Today I am going to help you with another annoying WordPress error. That is the "Missing A Temporary Folder" error. That is one of the most frustrating errors as it may disrupt the entire website development and user experience. Fortunately, there is a simple way to fix the error.
The main consequence of this error is it doesn't allow you to upload any file in WordPress. Similarly, you can't upload any images or install any plugins and themes even.
When talking about fixing methods, there is a simple way by editing a few files on your server. Just by yourself. Let's look into that.
What Is Missing A Temporary Folder Error?
Even though the solution is a simple one, explaining the "Missing A Temporary Folder Error" is quite difficult. Because it includes a lot of server-side folder permission systems and PHP settings and functions. In a nutshell, the error is displayed when the "temp" folder is deleted from your server. That might happen accidentally by you or by a server malfunction. Another possibility is that as a result of folder permissions set by your hosting server.
There is a temporary folder in your website server, which is used to store the files that you upload before putting them in the relevant folder. Let's take an example. Imagine that you upload a plugin, first, it will be stored in the temp folder till WordPress create a new folder for the plugin files in the WP-Content folder and store them permanently.
When the "temp" folder is disappeared, WordPress fails to go through the ordinary uploading procedure and will display the "Missing A Temporary Folder" error.
How to fix the Missing A Temporary Folder error?
To fix this error, you have to log in to your website server and then edit a core WordPress file. Before making changes to your server, first, you must backup your website. You can learn how to set up automatic backups in WordPress from this guide.
Step 1: Log in to your server
- Using an FTP client app like Filezilla
- Using the CPanel for web hosting service.
In this article, we demonstrate the steps using CPanel. The process is the same as the FTP client app also. First type /Cpanel at the end of your website's URL.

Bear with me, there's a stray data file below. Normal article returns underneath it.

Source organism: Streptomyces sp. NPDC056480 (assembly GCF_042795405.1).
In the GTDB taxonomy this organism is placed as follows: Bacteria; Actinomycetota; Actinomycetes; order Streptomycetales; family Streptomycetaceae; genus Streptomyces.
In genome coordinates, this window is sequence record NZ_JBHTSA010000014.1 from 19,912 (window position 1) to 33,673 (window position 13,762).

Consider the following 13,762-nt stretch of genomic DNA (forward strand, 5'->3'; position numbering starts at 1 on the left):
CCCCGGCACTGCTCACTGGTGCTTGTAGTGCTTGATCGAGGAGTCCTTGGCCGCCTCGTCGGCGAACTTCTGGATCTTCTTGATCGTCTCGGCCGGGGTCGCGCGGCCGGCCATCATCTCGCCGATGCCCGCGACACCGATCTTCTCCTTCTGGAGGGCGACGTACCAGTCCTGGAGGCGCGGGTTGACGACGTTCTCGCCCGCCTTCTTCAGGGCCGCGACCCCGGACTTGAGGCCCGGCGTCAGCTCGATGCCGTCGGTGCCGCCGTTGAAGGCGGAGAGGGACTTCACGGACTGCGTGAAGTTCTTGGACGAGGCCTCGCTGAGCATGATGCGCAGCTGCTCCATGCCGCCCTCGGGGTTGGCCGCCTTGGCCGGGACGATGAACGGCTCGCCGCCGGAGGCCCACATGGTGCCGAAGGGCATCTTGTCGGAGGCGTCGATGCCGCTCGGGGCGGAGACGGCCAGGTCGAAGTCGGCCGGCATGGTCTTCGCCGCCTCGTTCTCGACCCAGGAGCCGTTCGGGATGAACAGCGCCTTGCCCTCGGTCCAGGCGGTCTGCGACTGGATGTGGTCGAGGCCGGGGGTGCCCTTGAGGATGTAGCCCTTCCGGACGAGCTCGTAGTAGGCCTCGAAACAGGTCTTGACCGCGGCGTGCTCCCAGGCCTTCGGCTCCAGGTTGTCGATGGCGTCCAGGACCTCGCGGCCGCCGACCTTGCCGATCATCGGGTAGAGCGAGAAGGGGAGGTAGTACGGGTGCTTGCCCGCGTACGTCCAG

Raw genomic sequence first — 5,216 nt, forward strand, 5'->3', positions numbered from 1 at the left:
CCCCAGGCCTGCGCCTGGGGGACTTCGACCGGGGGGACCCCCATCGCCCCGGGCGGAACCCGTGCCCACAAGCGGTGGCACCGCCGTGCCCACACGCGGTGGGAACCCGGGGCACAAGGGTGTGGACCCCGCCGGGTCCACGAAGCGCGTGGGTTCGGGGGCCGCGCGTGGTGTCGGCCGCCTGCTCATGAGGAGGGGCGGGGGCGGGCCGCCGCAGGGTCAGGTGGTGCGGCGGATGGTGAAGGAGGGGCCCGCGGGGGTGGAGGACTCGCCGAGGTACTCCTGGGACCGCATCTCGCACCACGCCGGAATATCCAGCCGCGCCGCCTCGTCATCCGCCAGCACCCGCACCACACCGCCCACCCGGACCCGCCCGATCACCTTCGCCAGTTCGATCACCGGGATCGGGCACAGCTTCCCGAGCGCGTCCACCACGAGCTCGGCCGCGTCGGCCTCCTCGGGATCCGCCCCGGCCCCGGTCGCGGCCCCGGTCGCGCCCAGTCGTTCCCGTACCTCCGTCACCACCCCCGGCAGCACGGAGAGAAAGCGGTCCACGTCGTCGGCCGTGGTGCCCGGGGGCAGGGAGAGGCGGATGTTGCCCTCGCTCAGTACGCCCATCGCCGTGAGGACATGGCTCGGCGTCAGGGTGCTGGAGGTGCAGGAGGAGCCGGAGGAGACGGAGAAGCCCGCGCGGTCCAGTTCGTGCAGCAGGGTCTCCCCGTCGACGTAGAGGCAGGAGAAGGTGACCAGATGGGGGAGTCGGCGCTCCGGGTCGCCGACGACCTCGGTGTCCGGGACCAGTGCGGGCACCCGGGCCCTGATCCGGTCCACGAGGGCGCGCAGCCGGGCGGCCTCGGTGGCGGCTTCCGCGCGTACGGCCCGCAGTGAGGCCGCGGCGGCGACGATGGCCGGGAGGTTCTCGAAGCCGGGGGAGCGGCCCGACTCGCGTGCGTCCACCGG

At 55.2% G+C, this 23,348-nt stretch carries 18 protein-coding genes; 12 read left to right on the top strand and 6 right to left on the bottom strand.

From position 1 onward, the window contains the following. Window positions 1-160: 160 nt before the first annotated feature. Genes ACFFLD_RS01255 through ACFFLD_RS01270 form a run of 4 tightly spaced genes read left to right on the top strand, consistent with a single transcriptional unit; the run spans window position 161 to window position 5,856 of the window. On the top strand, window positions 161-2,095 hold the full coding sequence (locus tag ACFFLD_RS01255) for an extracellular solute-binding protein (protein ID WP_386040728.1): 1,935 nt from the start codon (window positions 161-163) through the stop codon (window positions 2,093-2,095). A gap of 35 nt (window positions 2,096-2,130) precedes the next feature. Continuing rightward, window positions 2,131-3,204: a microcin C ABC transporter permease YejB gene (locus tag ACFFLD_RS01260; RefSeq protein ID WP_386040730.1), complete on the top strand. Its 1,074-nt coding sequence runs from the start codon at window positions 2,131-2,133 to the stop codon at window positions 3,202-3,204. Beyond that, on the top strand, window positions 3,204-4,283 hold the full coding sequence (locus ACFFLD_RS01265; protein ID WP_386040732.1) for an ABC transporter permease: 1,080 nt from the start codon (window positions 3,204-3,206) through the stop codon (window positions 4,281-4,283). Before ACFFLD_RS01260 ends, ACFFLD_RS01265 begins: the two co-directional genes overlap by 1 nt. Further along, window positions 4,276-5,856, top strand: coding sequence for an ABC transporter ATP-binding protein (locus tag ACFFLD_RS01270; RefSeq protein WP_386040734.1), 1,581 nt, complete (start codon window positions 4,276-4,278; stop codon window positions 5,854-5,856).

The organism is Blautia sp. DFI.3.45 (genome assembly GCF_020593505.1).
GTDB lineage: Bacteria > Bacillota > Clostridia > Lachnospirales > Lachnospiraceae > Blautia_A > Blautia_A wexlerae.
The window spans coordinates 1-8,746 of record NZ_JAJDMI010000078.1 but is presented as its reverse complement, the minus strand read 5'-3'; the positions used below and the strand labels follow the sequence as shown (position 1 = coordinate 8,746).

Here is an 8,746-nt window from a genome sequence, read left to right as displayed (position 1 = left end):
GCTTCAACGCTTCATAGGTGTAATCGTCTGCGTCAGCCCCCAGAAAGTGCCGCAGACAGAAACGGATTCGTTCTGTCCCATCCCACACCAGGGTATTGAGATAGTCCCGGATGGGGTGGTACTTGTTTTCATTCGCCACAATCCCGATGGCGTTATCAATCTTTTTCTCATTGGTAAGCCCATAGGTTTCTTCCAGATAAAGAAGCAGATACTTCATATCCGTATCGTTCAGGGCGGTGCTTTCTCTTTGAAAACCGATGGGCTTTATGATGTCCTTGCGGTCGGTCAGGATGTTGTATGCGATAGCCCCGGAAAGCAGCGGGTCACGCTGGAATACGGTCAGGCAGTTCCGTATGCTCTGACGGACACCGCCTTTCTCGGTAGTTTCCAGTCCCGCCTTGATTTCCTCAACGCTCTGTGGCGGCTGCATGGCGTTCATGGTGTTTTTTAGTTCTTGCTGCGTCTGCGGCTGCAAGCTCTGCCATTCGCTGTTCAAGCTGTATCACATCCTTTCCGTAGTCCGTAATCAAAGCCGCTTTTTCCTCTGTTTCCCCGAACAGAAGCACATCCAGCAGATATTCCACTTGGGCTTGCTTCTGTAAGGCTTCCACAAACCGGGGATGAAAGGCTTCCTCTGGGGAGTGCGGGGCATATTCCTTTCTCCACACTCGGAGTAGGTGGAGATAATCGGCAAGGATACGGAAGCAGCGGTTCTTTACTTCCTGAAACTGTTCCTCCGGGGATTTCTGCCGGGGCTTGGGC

Then log in to your server. Enter the username and password for Cpanel. Your hosting provider will give you the username and password. It's in the welcome email you got when you signed up with the hosting platform.
Step 2: Locate the wp-config.php file
After logging into the CPanel, look for the File Manager app. Then open it.
Then go to the public.html folder. You will see the wp-config.php file in there. That is a core WordPress file that handles all the configurations for the WordPress system.
Then right-click on the wp-config.php file and just select Edit.
After that, copy and paste the following code just after the line that says “That’s all, stop editing! Happy blogging”
Then click Save.
These steps will define the location of the temp folder. So that WordPress will be able to locate it easily.
Step 3: Create the "temp" folder
Again go to the public.html folder and open the WP-Content folder.
Then create a new folder inside the WP-Content folder and name it as "temp"
That's it! You are good to go. You can try uploading a file to see the progress.
If the solution didn't work for you, we strongly recommend you to contact the technical support team of your web hosting provider. Another fact is that commonly this error comes secondary to terrible web hosting configurations and management. To avoid such errors in the future and protect your website, you must consider moving your website to a managed WordPress hosting platform.